Abstract

Two electrophysiological components have been extensively investigated as candidate neural correlates of perceptual consciousness: An early, occipitally realized component occurring 130–320 ms after stimulus onset and a late, frontally realized component occurring 320–510 ms after stimulus onset. Recent studies have suggested that the late component may not be uniquely related to perceptual consciousness, but also to sensory expectations, task associations, and selective attention. We conducted a magnetoencephalographic study; using multivariate analysis, we compared classification accuracies when decoding perceptual consciousness from the 2 components using sources from occipital and frontal lobes. We found that occipital sources during the early time range were significantly more accurate in decoding perceptual consciousness than frontal sources during both the early and late time ranges. These results are the first of its kind where the predictive values of the 2 components are quantitatively compared, and they provide further evidence for the primary importance of occipital sources in realizing perceptual consciousness. The results have important consequences for current theories of perceptual consciousness, especially theories emphasizing the role of frontal sources.

Introduction

Ever since Baars (1988) argued for the possibility of investigating perceptual consciousness using contrastive analyses, perceptual consciousness has been investigated with a number of methods. For example, functional magnetic resonance imaging (fMRI) studies have identified activity in frontal (Dehaene et al. 2001; Lau and Passingham 2006) and occipital (Ffytche et al. 1998) areas as candidate neural correlate(s) of consciousness (NCC(s)). Electroencephalographic studies have shown that there are at least 3 event-related potentials (ERPs) of interest for perceptual consciousness, about 100, 200, and 400 ms after the onset of a stimulus with source reconstructions localizing them in the occipital lobes, occipito-temporal lobes, and fronto-parietal lobes, respectively (Sergent et al. 2005; Fahrenfort et al. 2007; Veser et al. 2008), which is in agreement with the above-mentioned fMRI findings. Magnetoencephalographic (MEG) studies have reported event-related fields (ERFs) corresponding to these ERPs (Vanni et al. 1996; Liu et al. 2012; Sandberg et al. 2013). In this study, we examine which spatial and temporal components of the MEG are the most predictive of graded levels of perceptual consciousness in a visual identification task. Before describing our study in greater detail, some theoretical distinctions must be made and some theories must be recounted.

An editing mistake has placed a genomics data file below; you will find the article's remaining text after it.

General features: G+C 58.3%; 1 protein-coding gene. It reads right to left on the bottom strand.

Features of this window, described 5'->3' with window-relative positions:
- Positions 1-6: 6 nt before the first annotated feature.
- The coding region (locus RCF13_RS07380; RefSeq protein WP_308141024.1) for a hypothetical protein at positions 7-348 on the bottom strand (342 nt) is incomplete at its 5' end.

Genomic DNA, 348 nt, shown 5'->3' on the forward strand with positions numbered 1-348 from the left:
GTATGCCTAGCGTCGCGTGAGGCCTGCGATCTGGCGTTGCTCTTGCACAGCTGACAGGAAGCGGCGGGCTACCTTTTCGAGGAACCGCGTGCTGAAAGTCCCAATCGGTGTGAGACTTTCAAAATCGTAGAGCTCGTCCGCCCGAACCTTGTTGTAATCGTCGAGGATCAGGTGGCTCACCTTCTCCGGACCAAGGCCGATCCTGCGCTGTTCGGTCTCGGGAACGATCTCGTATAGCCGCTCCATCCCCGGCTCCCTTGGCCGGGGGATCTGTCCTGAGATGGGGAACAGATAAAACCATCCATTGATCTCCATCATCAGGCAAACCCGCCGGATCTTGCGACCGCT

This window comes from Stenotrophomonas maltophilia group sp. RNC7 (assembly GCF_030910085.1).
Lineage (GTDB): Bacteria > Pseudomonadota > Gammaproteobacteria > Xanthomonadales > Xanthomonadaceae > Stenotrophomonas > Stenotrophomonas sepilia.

The main distinctions relate to the definition of consciousness. Most importantly, it should be noted that we investigate conscious contents and not conscious states. Examples of differences in conscious states are differences between being awake, being asleep, being in a coma, etc. (Laureys et al. 2004). An example of a difference in conscious content is­ whether or not a briefly flashed stimulus was perceived. A further distinction can be made between becoming conscious of a stimulus and remaining conscious of that stimulus. Most commonly, stimuli are presented briefly or obscured in some manner in consciousness experiments, and the activity that predicts whether or not a stimulus was perceived consciously is examined. It is this “becoming conscious” of a stimulus that we examine in this study. Alternatively, one might examine the sustained activity related to consciously perceiving a stimulus for as long as it is presented. We do not examine this aspect as it would require a very different experimental paradigm.

A final distinction can be made between phenomenal consciousness, the experience of perceiving something, and access consciousness, the availability of these perceptions for action preparation, verbal report, etc. (Block 2005). Although conceptually important, this distinction is nevertheless very difficult to make experimentally as most studies, including the present, rely on participants' reports for separating trials into what degree stimuli were consciously perceived. For this reason, we do not interpret our findings in terms of access and phenomenal consciousness, and we do not make any claims as to whether our results reflect one or the other.